Coming up next on global anglophone news: ‘Welfare-to-work programs have failed to reduce unemployment‘.
It was the top article on the business site a few days ago, which was interesting – a slightly wonkish policy analysis doing better than more immediate stories about the collapse of a big parcels firm at Christmas. For readers interested in UK politics, it looked intriguing. The issue has been quiet in Britain of late – it’s been a while since the Labour party’s New Deal or even the coalition’s Work Programme were in the headlines. What’s it about?
Welfare-to-work programs promoted by successive governments have had no impact on unemployment as they fail to take into account the changing labour market, researchers have found.
Well, this looks like bad news for Iain Duncan Smith, the work and pensions secretary. But why is it coming up now? The headline unemployment rate is falling at the moment.
The Australian National University (ANU) research, reported in the Australian on Friday, shows that the proportion of unemployed men aged between 25 and 54 has not changed in almost 15 years, staying at 9-10%.
Ah. Right. This is about Australia.
The first hint you get that this is an antipodean story is here, in the second paragraph of the body text. Nothing alerts you to its provenance before that. The five-most-read counter is a global one that aggregates all Guardian content blindly. The headline and standfirst lack any regional identifiers, and there is no dateline after the byline. And why would there be? The story was, from an Australian point of view, produced by a home reporter about a national report on a domestic topic. You would no more put a dateline on it than you would on a metro-desk story about the city council. Like many articles in the rapidly coalescing global news industry, its international success – or at least its performance relative to stories on two other continents – has taken it rather by surprise.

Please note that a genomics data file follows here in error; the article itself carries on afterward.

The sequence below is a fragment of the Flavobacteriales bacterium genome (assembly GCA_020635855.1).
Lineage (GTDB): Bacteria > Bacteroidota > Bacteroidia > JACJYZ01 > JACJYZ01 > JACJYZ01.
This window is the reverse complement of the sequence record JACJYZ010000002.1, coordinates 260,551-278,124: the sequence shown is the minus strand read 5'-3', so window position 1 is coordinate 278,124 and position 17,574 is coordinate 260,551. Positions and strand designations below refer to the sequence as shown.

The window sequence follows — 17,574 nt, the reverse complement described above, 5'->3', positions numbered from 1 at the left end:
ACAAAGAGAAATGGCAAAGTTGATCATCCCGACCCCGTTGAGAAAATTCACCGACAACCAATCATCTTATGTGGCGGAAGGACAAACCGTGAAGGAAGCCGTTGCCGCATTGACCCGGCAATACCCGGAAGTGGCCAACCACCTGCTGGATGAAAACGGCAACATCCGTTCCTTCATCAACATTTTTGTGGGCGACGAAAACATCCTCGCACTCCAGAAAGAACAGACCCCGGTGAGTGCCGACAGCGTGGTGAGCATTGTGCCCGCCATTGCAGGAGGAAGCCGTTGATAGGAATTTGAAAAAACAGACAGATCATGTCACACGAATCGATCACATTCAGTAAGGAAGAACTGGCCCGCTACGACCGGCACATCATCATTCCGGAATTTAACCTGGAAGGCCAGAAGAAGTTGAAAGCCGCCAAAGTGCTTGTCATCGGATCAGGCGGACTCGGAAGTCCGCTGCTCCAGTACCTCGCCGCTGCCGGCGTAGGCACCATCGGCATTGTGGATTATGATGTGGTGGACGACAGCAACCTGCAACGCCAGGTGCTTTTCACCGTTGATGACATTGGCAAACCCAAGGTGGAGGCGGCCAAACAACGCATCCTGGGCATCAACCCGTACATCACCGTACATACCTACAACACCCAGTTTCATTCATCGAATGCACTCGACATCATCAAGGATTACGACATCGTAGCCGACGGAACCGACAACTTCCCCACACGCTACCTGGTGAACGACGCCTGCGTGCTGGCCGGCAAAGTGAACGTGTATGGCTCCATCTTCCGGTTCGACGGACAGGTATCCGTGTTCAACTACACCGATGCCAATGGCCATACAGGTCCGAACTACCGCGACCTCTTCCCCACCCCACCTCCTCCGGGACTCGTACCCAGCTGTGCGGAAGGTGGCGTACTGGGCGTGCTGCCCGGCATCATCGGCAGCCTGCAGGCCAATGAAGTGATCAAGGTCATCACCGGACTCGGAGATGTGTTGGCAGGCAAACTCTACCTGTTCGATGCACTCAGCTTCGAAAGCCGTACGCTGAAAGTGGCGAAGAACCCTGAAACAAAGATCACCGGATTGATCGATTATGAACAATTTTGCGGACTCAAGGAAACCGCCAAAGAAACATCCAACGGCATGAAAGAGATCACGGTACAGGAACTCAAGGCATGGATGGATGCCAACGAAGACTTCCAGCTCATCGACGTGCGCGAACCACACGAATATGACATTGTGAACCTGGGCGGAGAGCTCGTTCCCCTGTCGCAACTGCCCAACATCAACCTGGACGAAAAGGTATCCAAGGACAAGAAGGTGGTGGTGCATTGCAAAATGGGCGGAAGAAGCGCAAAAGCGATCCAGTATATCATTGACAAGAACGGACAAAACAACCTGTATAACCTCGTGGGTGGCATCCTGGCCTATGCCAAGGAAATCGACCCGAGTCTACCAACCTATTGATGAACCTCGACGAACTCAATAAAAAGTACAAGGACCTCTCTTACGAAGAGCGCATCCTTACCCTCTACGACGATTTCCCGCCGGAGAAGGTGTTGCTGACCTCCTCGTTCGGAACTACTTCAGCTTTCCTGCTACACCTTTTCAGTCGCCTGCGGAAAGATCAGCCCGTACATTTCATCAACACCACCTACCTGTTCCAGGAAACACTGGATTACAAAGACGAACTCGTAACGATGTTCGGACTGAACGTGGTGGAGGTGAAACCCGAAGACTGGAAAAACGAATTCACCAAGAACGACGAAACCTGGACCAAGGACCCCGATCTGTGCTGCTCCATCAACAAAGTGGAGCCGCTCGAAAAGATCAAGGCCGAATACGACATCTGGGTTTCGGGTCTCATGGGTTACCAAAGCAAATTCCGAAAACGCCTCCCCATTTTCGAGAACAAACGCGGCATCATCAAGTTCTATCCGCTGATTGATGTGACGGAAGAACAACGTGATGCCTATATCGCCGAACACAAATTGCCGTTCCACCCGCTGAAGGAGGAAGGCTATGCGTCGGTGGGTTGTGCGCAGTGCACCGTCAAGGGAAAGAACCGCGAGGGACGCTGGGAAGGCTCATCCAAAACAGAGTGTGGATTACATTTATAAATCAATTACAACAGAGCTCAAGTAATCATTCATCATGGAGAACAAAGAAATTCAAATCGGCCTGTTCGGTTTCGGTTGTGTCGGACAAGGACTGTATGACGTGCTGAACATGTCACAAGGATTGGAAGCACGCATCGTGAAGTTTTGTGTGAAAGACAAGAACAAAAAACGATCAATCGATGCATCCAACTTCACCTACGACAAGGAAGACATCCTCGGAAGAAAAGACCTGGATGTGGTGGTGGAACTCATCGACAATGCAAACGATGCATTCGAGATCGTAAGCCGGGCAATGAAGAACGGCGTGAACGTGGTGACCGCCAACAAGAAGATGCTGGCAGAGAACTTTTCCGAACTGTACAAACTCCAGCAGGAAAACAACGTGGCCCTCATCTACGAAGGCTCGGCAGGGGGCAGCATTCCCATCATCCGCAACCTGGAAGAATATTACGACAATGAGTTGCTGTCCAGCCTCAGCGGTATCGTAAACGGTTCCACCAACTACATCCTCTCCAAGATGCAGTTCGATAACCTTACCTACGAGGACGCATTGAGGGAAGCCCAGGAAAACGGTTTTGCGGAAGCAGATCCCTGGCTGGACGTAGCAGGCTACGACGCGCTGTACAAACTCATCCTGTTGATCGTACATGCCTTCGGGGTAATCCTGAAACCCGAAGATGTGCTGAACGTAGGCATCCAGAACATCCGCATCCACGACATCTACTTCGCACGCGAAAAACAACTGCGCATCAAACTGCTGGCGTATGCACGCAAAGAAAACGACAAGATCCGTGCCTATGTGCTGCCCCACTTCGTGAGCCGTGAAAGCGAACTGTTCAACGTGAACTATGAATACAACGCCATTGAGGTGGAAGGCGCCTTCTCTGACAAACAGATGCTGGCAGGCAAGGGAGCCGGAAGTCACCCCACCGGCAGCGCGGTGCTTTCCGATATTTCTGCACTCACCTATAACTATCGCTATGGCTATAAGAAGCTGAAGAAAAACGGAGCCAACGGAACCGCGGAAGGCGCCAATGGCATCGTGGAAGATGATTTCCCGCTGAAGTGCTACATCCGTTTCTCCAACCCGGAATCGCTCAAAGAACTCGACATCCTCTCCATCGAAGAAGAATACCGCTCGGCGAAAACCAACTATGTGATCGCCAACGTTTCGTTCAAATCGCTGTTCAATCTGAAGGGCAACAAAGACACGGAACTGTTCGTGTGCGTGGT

With British news organisations expanding abroad in the hope of becoming trusted sources of news inside other countries, there are going to be a lot more stories like these: local pieces written in-country as a way of establishing credentials with a local audience, but available globally (and administered, at least for part of the day, from thousands of miles away).
Websites are becoming electronically editionalised to compensate – so much so that some auto-detect your location and make it quite hard to change. But the news editors themselves move back and forth between the offices, taking their old interests out to the satellites and bringing newly learned agendas back to London. And three-newsroom operations throw off so much material that apparently it can’t help but leak across the boundaries – unknown Australian models starring in Britain’s sidebar of shame, Hollywood weddings with dress sizes incompletely altered for UK consumption, or, as here, some parts of a very large website still blind to the technological segregation in other parts.
Perhaps the really alert British reader would have seen that “program” was spelt without its last two letters and realised something was up. But I’ve read so much mid-Atlantic and up-from-Down-Under news that I’m honestly starting not to notice.